• Looking throughout the state, Hoboken is the most expensive of all New York's major cities, with a median two-bedroom rent of $2,580; of the 10 largest cities in New York that we have data for, Jersey City, Newark, and White Plains, where two-bedrooms go for $1,880, $1,410, and $2,100, respectively, are the three major cities in the state to see rents fall year-over-year (-1.7%, -0.3%, and -0.2%).
  • Buffalo, Union City, and Syracuse have all experienced year-over-year growth above the state average (4.3%, 3.8%, and 2.4%, respectively).

Similar cities nationwide show more affordable rents compared to New York

Rent growth in New York has been relatively stable over the past year - some other large cities have seen more substantial increases; in contrast, rents in a few cities have actually declined. Compared to most other large cities across the country, New York is less affordable for renters.

  • New York's median two-bedroom rent of $2,470 is above the national average of $1,170. Nationwide, rents have grown by 1.5% over the past year compared to the stagnant growth in New York.
  • While rents in New York remained moderately stable this year, similar cities saw increases, including Houston (+3.1%), Los Angeles (+2.1%), and Atlanta (+1.9%); note that median 2BR rents in these cities go for $1,020, $1,740, and $1,170 respectively.
  • Renters will generally find more expensive prices in New York than most similar cities. For example, Houston has a median 2BR rent of $1,020, where New York is nearly two-and-a-half times that price.

For more information check out our national report. You can also access our full data for cities and counties across the U.S. at this link.
City Median 1BR price Median 2BR price M/M price change Y/Y price change
New York $2,070 $2,470 0.3% 0.4%
Newark $1,180 $1,410 1.6% -0.3%
Jersey City $1,580 $1,880 0.3% -1.7%
Union City $1,370 $1,630 1.7% 3.8%
White Plains $1,760 $2,100 -0.3% -0.2%
Hoboken $2,160 $2,580 0.1% 1.2%
West New York $1,230 $1,460 0.4% 0.5%
Hackensack $1,460 $1,730 -0.0% 2.1%

Methodology - Recent Updates:

Data from private listing sites, including our own, tends to skew toward luxury apartments, which introduces sample bias when estimates are calculated directly from these listings. To address these limitations, we’ve recently made major updates to our methodology, which we believe have greatly improved the accuracy and reliability of our estimates.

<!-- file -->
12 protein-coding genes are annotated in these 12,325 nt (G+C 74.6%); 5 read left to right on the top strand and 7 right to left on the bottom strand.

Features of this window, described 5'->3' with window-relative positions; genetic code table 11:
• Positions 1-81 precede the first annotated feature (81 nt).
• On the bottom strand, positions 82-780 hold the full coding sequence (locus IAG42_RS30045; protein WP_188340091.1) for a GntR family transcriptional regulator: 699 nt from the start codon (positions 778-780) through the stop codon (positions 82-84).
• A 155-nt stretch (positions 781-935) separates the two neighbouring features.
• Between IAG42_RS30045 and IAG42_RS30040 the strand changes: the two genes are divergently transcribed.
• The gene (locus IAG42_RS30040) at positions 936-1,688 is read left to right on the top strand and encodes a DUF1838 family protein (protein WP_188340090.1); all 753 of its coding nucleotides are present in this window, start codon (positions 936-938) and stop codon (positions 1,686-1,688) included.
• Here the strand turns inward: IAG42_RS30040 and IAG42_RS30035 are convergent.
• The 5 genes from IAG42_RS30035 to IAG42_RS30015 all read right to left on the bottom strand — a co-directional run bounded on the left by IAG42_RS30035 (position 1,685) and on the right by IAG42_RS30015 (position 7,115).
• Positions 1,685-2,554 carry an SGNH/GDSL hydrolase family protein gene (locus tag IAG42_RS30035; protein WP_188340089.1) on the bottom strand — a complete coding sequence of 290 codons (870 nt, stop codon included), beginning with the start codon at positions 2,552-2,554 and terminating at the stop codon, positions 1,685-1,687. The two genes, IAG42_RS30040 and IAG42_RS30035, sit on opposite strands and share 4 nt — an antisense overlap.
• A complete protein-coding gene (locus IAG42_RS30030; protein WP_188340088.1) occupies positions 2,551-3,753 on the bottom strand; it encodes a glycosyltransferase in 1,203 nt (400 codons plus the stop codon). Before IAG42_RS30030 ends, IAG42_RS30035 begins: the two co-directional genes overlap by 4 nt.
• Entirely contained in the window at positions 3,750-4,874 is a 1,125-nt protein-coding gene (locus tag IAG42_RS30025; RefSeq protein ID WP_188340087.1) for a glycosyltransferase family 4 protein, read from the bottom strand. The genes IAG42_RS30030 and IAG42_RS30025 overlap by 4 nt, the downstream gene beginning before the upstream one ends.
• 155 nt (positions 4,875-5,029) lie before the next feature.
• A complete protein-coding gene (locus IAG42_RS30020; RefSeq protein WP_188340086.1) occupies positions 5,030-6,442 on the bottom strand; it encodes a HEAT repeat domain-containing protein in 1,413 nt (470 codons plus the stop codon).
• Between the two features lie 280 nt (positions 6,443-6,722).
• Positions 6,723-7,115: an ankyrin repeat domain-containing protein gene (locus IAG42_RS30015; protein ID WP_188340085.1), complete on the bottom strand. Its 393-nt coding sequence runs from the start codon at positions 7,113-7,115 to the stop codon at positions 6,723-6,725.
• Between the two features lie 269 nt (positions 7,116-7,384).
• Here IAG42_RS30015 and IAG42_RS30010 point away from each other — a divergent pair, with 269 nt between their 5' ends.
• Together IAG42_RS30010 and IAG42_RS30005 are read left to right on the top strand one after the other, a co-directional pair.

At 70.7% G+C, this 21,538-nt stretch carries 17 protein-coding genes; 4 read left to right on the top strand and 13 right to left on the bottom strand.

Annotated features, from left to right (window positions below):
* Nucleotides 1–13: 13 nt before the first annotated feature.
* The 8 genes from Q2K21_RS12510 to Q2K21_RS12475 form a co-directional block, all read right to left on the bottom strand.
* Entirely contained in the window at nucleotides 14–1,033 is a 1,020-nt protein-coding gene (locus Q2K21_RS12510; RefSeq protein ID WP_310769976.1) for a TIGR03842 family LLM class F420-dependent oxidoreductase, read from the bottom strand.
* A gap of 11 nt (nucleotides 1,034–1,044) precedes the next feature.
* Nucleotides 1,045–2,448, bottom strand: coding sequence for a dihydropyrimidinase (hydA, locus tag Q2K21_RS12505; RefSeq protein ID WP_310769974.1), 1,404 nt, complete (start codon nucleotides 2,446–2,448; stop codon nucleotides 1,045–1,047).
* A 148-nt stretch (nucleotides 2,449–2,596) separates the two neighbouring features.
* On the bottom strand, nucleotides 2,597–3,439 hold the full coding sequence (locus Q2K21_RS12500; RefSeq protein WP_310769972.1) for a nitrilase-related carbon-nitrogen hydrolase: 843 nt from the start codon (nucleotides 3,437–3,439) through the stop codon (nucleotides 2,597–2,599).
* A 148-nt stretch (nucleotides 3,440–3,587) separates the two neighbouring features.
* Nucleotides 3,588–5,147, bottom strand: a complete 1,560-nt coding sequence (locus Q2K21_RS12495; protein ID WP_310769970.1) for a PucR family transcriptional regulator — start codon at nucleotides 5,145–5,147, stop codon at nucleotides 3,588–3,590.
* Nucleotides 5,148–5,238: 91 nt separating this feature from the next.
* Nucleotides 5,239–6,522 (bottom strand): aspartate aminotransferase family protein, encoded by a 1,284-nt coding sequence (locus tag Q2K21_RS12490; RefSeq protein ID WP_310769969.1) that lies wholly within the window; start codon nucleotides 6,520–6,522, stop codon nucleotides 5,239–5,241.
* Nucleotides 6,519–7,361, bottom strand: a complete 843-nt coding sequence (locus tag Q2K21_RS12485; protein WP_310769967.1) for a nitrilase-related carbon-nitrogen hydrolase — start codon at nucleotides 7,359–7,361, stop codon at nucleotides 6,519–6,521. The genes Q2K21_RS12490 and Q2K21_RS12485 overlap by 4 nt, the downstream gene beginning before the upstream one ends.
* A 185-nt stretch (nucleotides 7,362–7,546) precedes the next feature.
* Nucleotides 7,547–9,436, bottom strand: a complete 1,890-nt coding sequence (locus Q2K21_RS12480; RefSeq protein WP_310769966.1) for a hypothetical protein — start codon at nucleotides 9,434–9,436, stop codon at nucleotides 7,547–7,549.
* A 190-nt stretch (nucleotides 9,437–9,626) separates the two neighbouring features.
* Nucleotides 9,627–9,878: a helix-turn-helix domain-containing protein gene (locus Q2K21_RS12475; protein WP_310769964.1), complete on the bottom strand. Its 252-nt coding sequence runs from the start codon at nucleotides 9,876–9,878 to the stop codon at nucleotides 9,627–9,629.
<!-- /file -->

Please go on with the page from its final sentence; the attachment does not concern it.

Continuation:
Read more about our new methodology below, or see a more detailed post here.

Methodology:

Apartment List is committed to making our rent estimates the best and most accurate available. To do this, we start with reliable median rent statistics from the Census Bureau, then extrapolate them forward to the current month using a growth rate calculated from our listing data. In doing so, we use a same-unit analysis similar to Case-Shiller’s approach, comparing only units that are available across both time periods to provide an accurate picture of rent growth in cities across the country.

Our approach corrects for the sample bias inherent in other private sources, producing results that are much closer to statistics published by the Census Bureau and HUD. Our methodology also allows us to construct a picture of rent growth over an extended period of time, with estimates that are updated each month.

Read more about our methodology here.

About Rent Reports:

Apartment List publishes monthly reports on rental trends for hundreds of cities across the U.S. We intend these reports to be a source of reliable information that help renters and policymakers make sound decisions, and we invest significant time and effort in gathering and analyzing rent data. Our work is covered regularly by journalists across the country.

We are continuously working to improve our methodology and data, with the goal of providing renters with the information that they need to make the best decisions.